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This is not advice. Items herein are general comments only and do not constitute or convey advice per se. The information contained in these articles is for guidance only and should not be relied upon without obtaining professional advice having regard to your direct circumstances.


Changes to Family Tax Benefits

Does your brood qualify?

The strategy: To understand the changes to Family Tax Benefits (FTB) and other family related benefits.

Which changes are those? You've probably heard that the Government announced in last month's budget that it plans to means-test Family Tax Benefit Part B and other handouts such as the baby bonus. FTB Part A is currently means-tested on the family's income; Part B is only assessed against the lower earner's income. So a couple who may not be eligible for Part A because they jointly earn too much may be eligible for Part B if one partner earns the bulk of that income.

This year, the Family Assistance Office says families will lose any Part B payment when the lower earner's income reaches $22,302 if their youngest child is under five and $17,356 if their youngest dependent child is five to 18. To get the maximum Part B payment the lower earner's income must be less than $4380. So this benefit has been of most help to single-income families - and sole parents who receive the maximum payment.

From July 1, Part B will be paid to families only where the principal earner's income is $150,000 or less a year, regardless of what the other partner earns. Sole parents will also lose Part B if their income exceeds $150,000. Families whose principal earner earns less than $150,000 will still be assessed against the lower-earner's income.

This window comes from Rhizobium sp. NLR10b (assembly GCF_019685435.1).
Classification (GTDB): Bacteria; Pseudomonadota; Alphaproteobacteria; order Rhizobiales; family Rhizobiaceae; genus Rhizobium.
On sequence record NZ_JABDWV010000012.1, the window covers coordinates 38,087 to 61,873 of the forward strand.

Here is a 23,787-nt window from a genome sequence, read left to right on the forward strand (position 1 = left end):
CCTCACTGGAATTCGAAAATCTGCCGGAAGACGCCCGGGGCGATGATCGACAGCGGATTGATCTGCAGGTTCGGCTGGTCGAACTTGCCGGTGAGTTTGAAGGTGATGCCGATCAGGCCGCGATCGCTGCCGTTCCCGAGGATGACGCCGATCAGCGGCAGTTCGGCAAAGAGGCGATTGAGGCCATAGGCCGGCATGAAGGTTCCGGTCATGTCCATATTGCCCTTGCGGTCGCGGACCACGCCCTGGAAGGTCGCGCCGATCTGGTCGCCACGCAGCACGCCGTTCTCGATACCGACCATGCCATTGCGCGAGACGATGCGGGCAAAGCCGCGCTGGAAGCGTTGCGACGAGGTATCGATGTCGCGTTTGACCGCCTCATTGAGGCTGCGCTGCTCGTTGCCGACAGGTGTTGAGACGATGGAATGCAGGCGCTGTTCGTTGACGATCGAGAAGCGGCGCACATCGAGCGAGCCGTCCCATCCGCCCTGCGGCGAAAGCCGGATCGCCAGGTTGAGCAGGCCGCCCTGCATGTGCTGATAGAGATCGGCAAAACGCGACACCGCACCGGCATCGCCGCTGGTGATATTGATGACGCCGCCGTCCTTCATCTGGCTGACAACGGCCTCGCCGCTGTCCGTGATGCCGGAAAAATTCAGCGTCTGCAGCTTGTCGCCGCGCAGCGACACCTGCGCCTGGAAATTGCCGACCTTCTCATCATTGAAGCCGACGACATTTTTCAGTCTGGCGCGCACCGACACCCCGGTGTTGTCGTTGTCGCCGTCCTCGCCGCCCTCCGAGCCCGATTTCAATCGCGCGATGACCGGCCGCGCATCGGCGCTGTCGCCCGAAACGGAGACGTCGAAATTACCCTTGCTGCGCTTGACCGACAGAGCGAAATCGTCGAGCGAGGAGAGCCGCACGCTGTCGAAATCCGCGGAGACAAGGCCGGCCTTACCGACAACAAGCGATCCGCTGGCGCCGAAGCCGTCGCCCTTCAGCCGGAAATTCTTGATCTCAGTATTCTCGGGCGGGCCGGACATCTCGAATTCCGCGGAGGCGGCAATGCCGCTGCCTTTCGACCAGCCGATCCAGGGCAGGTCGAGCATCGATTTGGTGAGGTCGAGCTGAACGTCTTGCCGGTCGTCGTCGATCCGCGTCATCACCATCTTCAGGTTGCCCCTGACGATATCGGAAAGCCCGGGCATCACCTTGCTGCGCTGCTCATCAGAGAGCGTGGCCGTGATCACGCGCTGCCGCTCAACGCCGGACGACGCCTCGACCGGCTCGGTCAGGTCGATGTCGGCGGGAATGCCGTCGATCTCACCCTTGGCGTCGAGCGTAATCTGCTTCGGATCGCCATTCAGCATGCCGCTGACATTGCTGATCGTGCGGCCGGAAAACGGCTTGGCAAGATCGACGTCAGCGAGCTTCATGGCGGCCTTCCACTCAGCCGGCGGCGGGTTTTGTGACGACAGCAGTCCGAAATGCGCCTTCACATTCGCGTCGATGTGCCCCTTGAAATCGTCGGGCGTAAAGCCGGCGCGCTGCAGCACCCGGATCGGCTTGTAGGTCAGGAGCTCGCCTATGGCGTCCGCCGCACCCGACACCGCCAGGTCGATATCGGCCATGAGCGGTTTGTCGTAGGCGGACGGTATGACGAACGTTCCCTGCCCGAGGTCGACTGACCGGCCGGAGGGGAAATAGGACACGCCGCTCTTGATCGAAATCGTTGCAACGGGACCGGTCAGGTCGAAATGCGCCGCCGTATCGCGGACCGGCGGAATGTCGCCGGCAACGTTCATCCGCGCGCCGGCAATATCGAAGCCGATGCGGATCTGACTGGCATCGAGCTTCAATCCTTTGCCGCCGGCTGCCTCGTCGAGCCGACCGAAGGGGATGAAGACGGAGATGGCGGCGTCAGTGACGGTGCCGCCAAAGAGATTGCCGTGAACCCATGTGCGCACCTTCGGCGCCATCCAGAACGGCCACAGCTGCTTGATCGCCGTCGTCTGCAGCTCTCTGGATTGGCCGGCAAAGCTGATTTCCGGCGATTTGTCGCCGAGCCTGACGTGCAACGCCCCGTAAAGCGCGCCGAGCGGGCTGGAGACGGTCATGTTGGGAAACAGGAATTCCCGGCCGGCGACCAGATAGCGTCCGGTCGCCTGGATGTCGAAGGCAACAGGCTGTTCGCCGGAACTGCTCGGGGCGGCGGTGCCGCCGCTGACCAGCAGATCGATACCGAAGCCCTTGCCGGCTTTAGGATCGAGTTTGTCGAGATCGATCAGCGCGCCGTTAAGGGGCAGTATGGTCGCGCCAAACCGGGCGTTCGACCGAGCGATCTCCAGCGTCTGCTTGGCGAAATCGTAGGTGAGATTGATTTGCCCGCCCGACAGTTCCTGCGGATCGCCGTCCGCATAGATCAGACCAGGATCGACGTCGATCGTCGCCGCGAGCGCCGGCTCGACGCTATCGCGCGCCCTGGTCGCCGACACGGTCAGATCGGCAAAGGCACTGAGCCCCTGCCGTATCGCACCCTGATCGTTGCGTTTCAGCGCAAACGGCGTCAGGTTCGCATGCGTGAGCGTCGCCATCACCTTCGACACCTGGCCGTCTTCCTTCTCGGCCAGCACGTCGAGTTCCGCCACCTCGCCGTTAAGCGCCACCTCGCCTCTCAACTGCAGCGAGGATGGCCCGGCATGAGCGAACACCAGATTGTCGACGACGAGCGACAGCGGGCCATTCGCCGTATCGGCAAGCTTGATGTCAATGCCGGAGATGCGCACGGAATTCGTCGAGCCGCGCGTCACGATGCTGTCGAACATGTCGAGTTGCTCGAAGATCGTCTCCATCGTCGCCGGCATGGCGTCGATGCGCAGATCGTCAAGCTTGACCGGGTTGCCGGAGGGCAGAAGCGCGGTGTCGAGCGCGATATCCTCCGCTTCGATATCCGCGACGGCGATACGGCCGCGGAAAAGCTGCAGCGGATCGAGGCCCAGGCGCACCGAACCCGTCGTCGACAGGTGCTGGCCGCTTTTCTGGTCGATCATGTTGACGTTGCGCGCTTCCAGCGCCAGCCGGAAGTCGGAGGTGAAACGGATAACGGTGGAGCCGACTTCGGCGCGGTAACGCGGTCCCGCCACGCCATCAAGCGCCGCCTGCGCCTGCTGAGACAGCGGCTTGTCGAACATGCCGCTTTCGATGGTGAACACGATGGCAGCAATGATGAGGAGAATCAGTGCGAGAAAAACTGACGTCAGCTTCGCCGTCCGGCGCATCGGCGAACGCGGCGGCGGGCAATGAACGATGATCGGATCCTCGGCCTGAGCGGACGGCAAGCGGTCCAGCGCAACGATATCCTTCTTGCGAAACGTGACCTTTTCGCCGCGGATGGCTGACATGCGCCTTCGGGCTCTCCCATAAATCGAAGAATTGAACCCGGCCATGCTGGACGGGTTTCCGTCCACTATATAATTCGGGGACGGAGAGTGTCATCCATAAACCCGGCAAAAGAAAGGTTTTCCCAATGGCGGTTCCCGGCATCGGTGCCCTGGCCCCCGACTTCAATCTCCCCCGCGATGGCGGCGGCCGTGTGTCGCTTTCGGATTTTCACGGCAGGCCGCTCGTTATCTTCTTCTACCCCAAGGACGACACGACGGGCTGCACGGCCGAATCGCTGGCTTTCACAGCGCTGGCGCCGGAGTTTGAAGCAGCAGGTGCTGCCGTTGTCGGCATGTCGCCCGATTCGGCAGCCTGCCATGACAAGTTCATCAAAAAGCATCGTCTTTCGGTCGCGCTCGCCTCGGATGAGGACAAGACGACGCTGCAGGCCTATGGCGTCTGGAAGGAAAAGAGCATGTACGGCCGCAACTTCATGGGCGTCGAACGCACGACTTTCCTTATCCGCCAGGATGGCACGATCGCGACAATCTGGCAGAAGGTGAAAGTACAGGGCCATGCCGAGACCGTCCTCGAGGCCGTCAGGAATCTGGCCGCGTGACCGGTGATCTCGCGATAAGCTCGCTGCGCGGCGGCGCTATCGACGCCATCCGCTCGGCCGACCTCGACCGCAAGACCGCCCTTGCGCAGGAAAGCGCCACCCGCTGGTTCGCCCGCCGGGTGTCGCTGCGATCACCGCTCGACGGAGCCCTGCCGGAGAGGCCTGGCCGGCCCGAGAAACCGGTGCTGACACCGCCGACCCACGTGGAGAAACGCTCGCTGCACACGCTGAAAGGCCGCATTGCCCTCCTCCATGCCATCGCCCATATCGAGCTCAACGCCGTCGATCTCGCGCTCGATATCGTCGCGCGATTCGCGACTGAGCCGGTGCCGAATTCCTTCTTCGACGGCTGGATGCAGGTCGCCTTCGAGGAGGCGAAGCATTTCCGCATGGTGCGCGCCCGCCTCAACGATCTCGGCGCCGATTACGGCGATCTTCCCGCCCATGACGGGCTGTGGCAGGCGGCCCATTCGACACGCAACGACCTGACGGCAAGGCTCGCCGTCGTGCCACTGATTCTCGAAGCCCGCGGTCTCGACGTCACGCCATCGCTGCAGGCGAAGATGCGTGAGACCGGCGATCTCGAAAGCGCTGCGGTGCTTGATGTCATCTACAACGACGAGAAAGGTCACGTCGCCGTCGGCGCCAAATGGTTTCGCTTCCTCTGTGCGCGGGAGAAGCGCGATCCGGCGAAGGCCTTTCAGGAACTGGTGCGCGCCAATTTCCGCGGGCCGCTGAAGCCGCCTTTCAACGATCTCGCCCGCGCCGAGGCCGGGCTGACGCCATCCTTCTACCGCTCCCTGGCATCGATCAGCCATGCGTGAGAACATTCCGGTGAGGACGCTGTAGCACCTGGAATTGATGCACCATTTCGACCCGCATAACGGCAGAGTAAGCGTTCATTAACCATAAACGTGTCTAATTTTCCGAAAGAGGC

Didn't I read they're changing what's included in my income as well? The income definitions are being expanded but the good news is that this won't happen until July 1, 2009, so you've got another year to plan. From that date, the definition of income for all family assistance purposes will be expanded to include net financial investment losses (basically losses made from gearing into shares or managed funds) along with salary-sacrifice super contributions. This will make it harder for families to structure their investment strategies so that they're eligible for family benefits.

The Government has also said that you won't be able to claim your Part B benefit through the tax system from July 1, 2009. Less than 10 per cent of families claim the benefit in their tax returns. Once this measure comes in, everyone will have to choose from a fortnightly or annual lump sum through Centrelink or Medicare.

What other benefits will be affected? A similar means test also will apply to related dependency offsets, such as the dependent spouse, housekeeper, child housekeeper, parent or parent-in-law and invalid relative tax offsets to ensure that families who lose Part B will not become eligible for these tax breaks.

And, as the pre-budget headlines indicated, a means test will also apply to the baby bonus. As proposed by the previous government, this bonus is being lifted to $5000 from July 1 but a means test will apply from January 1. Eligibility for the bonus will be restricted to families with adjusted taxable income of $75,000 or less in the six months after the birth of the baby.

From January, the baby bonus will be paid in fortnightly instalments, rather than as a one-off lump sum, it will be indexed on July 1 each year and eligibility will be extended to parents who adopt children under 16 (currently under two). The extended income definitions also will apply to these benefits from July 1, 2009.

Have there been any changes to FTB Part A? The new income definitions will apply to all forms of family assistance but otherwise Part A remains unchanged. Your payment level and eligibility still will depend on your family's income, how many children you have and how old they are.

The Sydney Morning Herald


Annette Sampson
June 4, 2008


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